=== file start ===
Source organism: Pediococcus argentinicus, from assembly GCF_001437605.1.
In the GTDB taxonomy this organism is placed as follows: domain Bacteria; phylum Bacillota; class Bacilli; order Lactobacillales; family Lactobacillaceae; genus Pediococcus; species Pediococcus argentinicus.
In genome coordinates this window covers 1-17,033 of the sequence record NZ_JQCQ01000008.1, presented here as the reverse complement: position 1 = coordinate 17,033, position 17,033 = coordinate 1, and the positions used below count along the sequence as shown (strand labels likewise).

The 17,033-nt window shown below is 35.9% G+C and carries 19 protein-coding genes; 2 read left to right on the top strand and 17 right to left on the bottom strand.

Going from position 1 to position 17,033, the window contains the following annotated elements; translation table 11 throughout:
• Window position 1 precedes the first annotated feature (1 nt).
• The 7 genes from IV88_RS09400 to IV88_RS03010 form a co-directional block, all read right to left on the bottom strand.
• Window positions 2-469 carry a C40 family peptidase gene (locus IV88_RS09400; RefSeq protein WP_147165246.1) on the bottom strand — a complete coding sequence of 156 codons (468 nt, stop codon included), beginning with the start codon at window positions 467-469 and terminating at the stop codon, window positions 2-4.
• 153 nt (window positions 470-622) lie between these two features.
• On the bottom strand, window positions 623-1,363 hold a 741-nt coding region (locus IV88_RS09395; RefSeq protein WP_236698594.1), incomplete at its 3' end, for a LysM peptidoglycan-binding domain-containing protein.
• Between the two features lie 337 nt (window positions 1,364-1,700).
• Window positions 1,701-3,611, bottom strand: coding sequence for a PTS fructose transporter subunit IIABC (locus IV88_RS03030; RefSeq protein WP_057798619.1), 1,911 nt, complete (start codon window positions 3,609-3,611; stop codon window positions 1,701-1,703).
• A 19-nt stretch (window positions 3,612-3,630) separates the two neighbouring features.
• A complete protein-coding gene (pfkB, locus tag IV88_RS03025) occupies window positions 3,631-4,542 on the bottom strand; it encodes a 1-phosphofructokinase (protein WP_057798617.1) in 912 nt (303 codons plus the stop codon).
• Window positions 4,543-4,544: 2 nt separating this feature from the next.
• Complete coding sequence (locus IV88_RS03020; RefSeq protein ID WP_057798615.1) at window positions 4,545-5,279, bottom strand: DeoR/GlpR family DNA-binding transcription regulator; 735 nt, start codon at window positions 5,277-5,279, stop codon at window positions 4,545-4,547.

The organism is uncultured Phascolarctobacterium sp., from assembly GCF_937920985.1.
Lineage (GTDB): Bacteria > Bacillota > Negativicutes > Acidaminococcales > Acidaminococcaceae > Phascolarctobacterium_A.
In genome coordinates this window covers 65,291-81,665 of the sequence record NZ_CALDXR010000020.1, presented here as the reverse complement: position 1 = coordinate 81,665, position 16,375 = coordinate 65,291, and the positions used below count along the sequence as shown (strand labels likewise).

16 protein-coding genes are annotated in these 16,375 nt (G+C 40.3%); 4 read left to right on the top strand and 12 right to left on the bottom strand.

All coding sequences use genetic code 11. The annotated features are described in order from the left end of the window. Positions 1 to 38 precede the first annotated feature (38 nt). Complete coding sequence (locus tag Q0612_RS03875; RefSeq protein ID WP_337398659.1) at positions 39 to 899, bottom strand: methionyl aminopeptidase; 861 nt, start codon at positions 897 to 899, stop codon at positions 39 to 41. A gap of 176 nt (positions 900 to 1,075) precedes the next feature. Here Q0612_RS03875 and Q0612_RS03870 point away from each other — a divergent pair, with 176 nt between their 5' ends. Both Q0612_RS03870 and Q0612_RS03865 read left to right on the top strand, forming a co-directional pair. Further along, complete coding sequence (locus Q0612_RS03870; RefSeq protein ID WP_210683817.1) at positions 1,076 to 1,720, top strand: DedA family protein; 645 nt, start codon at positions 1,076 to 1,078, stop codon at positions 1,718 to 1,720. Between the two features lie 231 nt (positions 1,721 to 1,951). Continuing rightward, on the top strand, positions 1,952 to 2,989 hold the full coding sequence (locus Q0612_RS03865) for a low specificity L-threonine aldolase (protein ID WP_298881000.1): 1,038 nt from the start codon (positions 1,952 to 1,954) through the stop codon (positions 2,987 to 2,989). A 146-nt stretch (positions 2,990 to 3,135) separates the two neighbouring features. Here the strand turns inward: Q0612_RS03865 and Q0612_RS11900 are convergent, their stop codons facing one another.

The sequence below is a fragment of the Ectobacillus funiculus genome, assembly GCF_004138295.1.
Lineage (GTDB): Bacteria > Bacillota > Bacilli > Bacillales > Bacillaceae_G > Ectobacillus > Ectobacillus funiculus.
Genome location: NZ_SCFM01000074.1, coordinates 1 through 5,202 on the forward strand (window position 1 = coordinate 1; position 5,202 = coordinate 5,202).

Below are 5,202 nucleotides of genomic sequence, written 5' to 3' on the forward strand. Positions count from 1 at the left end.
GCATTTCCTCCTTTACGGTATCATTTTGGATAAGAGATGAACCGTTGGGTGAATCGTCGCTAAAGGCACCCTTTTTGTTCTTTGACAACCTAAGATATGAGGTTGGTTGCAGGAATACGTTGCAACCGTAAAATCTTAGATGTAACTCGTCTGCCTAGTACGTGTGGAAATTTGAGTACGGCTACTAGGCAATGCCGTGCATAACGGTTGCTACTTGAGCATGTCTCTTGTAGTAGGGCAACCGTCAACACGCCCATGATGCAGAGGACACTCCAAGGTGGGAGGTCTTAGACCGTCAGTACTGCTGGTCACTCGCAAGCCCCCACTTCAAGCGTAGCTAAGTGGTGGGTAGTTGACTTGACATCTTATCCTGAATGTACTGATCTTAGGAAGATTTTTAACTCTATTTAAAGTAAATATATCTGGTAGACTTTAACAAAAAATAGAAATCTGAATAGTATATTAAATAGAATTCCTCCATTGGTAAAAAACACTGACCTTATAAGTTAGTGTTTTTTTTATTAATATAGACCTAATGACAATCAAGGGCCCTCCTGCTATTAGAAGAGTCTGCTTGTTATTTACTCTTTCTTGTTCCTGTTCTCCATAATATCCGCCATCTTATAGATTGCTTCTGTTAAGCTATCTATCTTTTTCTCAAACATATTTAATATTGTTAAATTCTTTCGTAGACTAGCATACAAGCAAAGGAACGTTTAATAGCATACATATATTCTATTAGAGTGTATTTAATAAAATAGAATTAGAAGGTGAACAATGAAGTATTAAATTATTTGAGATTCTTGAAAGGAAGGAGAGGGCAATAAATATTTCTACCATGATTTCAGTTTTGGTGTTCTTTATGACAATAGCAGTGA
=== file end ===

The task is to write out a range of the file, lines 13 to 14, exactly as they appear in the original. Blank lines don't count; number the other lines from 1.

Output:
• A 19-nt stretch (window positions 3,612-3,630) separates the two neighbouring features.
• A complete protein-coding gene (pfkB, locus tag IV88_RS03025) occupies window positions 3,631-4,542 on the bottom strand; it encodes a 1-phosphofructokinase (protein WP_057798617.1) in 912 nt (303 codons plus the stop codon).